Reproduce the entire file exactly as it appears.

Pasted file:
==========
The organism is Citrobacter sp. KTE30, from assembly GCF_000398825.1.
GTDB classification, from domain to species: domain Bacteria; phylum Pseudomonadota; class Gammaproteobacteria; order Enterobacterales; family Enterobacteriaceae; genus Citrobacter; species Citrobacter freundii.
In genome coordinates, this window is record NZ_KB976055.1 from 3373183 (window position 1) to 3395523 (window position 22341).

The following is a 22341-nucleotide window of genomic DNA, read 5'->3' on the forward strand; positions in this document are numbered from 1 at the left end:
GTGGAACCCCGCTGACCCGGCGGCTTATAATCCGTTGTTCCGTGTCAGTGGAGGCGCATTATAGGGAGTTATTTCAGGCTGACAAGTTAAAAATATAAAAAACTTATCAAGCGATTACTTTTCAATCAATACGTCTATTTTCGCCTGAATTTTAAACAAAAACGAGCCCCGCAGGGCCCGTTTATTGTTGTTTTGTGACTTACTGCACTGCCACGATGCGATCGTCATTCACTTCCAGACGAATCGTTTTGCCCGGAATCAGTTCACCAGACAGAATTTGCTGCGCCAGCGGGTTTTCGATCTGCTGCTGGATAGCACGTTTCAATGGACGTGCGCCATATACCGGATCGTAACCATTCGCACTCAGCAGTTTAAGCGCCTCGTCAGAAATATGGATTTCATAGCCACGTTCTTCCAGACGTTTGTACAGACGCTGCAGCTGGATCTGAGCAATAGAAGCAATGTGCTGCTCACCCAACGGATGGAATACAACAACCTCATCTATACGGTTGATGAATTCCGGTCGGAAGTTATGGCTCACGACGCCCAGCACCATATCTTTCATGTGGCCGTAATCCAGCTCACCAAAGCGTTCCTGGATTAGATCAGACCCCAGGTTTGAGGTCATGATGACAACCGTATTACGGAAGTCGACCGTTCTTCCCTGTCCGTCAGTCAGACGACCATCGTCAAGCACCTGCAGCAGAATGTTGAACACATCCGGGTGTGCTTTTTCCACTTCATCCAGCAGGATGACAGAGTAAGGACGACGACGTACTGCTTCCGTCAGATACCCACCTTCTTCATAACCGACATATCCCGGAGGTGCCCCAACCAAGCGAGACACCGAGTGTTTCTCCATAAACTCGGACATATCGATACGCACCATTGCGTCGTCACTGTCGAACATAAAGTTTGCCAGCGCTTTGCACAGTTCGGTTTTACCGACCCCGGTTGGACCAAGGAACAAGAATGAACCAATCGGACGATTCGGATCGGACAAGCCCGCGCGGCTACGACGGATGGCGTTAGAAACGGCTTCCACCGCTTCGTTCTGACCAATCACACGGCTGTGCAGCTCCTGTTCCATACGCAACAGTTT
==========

The organism is Citrobacter sp. KTE30, from assembly GCF_000398825.1.
GTDB classification, from domain to species: domain Bacteria; phylum Pseudomonadota; class Gammaproteobacteria; order Enterobacterales; family Enterobacteriaceae; genus Citrobacter; species Citrobacter freundii.
In genome coordinates, this window is record NZ_KB976055.1 from 3373183 (window position 1) to 3395523 (window position 22341).

The following is a 22341-nucleotide window of genomic DNA, read 5'->3' on the forward strand; positions in this document are numbered from 1 at the left end:
GTGGAACCCCGCTGACCCGGCGGCTTATAATCCGTTGTTCCGTGTCAGTGGAGGCGCATTATAGGGAGTTATTTCAGGCTGACAAGTTAAAAATATAAAAAACTTATCAAGCGATTACTTTTCAATCAATACGTCTATTTTCGCCTGAATTTTAAACAAAAACGAGCCCCGCAGGGCCCGTTTATTGTTGTTTTGTGACTTACTGCACTGCCACGATGCGATCGTCATTCACTTCCAGACGAATCGTTTTGCCCGGAATCAGTTCACCAGACAGAATTTGCTGCGCCAGCGGGTTTTCGATCTGCTGCTGGATAGCACGTTTCAATGGACGTGCGCCATATACCGGATCGTAACCATTCGCACTCAGCAGTTTAAGCGCCTCGTCAGAAATATGGATTTCATAGCCACGTTCTTCCAGACGTTTGTACAGACGCTGCAGCTGGATCTGAGCAATAGAAGCAATGTGCTGCTCACCCAACGGATGGAATACAACAACCTCATCTATACGGTTGATGAATTCCGGTCGGAAGTTATGGCTCACGACGCCCAGCACCATATCTTTCATGTGGCCGTAATCCAGCTCACCAAAGCGTTCCTGGATTAGATCAGACCCCAGGTTTGAGGTCATGATGACAACCGTATTACGGAAGTCGACCGTTCTTCCCTGTCCGTCAGTCAGACGACCATCGTCAAGCACCTGCAGCAGAATGTTGAACACATCCGGGTGTGCTTTTTCCACTTCATCCAGCAGGATGACAGAGTAAGGACGACGACGTACTGCTTCCGTCAGATACCCACCTTCTTCATAACCGACATATCCCGGAGGTGCCCCAACCAAGCGAGACACCGAGTGTTTCTCCATAAACTCGGACATATCGATACGCACCATTGCGTCGTCACTGTCGAACATAAAGTTTGCCAGCGCTTTGCACAGTTCGGTTTTACCGACCCCGGTTGGACCAAGGAACAAGAATGAACCAATCGGACGATTCGGATCGGACAAGCCCGCGCGGCTACGACGGATGGCGTTAGAAACGGCTTCCACCGCTTCGTTCTGACCAATCACACGGCTGTGCAGCTCCTGTTCCATACGCAACAGTTT